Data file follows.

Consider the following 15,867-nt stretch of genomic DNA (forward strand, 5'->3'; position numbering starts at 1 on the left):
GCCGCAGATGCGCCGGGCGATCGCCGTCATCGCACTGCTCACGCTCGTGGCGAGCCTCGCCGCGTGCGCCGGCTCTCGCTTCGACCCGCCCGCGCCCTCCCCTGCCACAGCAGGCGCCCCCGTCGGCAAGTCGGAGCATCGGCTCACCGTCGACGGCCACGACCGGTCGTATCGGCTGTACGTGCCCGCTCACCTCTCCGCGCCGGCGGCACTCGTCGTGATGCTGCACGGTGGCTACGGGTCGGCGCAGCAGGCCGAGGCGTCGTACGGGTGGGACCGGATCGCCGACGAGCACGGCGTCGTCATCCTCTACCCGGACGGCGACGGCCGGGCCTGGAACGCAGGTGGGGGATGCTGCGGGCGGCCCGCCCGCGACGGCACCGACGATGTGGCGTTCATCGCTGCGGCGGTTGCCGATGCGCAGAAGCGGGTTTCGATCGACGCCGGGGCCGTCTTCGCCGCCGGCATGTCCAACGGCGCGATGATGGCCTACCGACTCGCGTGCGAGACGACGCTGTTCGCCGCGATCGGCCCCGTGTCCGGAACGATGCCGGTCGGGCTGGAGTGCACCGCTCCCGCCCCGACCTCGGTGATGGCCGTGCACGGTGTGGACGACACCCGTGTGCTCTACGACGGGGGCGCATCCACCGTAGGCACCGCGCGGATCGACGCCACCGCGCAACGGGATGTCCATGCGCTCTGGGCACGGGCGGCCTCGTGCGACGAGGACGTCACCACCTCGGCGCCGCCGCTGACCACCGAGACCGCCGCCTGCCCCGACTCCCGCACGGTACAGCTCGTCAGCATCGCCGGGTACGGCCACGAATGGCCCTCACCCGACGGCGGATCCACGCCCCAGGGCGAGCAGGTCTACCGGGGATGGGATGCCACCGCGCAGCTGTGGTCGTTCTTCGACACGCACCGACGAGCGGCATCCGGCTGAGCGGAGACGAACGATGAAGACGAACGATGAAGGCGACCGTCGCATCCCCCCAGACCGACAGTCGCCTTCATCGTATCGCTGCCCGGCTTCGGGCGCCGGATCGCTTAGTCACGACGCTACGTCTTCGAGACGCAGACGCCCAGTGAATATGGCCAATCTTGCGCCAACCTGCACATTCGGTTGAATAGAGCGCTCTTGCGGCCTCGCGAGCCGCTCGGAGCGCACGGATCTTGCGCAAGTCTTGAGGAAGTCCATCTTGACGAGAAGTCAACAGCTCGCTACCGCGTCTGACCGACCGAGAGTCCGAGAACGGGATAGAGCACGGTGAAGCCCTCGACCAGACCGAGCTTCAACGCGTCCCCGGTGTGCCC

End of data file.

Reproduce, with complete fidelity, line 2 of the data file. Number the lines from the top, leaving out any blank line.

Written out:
GCCGCAGATGCGCCGGGCGATCGCCGTCATCGCACTGCTCACGCTCGTGGCGAGCCTCGCCGCGTGCGCCGGCTCTCGCTTCGACCCGCCCGCGCCCTCCCCTGCCACAGCAGGCGCCCCCGTCGGCAAGTCGGAGCATCGGCTCACCGTCGACGGCCACGACCGGTCGTATCGGCTGTACGTGCCCGCTCACCTCTCCGCGCCGGCGGCACTCGTCGTGATGCTGCACGGTGGCTACGGGTCGGCGCAGCAGGCCGAGGCGTCGTACGGGTGGGACCGGATCGCCGACGAGCACGGCGTCGTCATCCTCTACCCGGACGGCGACGGCCGGGCCTGGAACGCAGGTGGGGGATGCTGCGGGCGGCCCGCCCGCGACGGCACCGACGATGTGGCGTTCATCGCTGCGGCGGTTGCCGATGCGCAGAAGCGGGTTTCGATCGACGCCGGGGCCGTCTTCGCCGCCGGCATGTCCAACGGCGCGATGATGGCCTACCGACTCGCGTGCGAGACGACGCTGTTCGCCGCGATCGGCCCCGTGTCCGGAACGATGCCGGTCGGGCTGGAGTGCACCGCTCCCGCCCCGACCTCGGTGATGGCCGTGCACGGTGTGGACGACACCCGTGTGCTCTACGACGGGGGCGCATCCACCGTAGGCACCGCGCGGATCGACGCCACCGCGCAACGGGATGTCCATGCGCTCTGGGCACGGGCGGCCTCGTGCGACGAGGACGTCACCACCTCGGCGCCGCCGCTGACCACCGAGACCGCCGCCTGCCCCGACTCCCGCACGGTACAGCTCGTCAGCATCGCCGGGTACGGCCACGAATGGCCCTCACCCGACGGCGGATCCACGCCCCAGGGCGAGCAGGTCTACCGGGGATGGGATGCCACCGCGCAGCTGTGGTCGTTCTTCGACACGCACCGACGAGCGGCATCCGGCTGAGCGGAGACGAACGATGAAGACGAACGATGAAGGCGACCGTCGCATCCCCCCAGACCGACAGTCGCCTTCATCGTATCGCTGCCCGGCTTCGGGCGCCGGATCGCTTAGTCACGACGCTACGTCTTCGAGACGCAGACGCCCAGTGAATATGGCCAATCTTGCGCCAACCTGCACATTCGGTTGAATAGAGCGCTCTTGCGGCCTCGCGAGCCGCTCGGAGCGCACGGATCTTGCGCAAGTCTTGAGGAAGTCCATCTTGACGAGAAGTCAACAGCTCGCTACCGCGTCTGACCGACCGAGAGTCCGAGAACGGGATAGAGCACGGTGAAGCCCTCGACCAGACCGAGCTTCAACGCGTCCCCGGTGTGCCC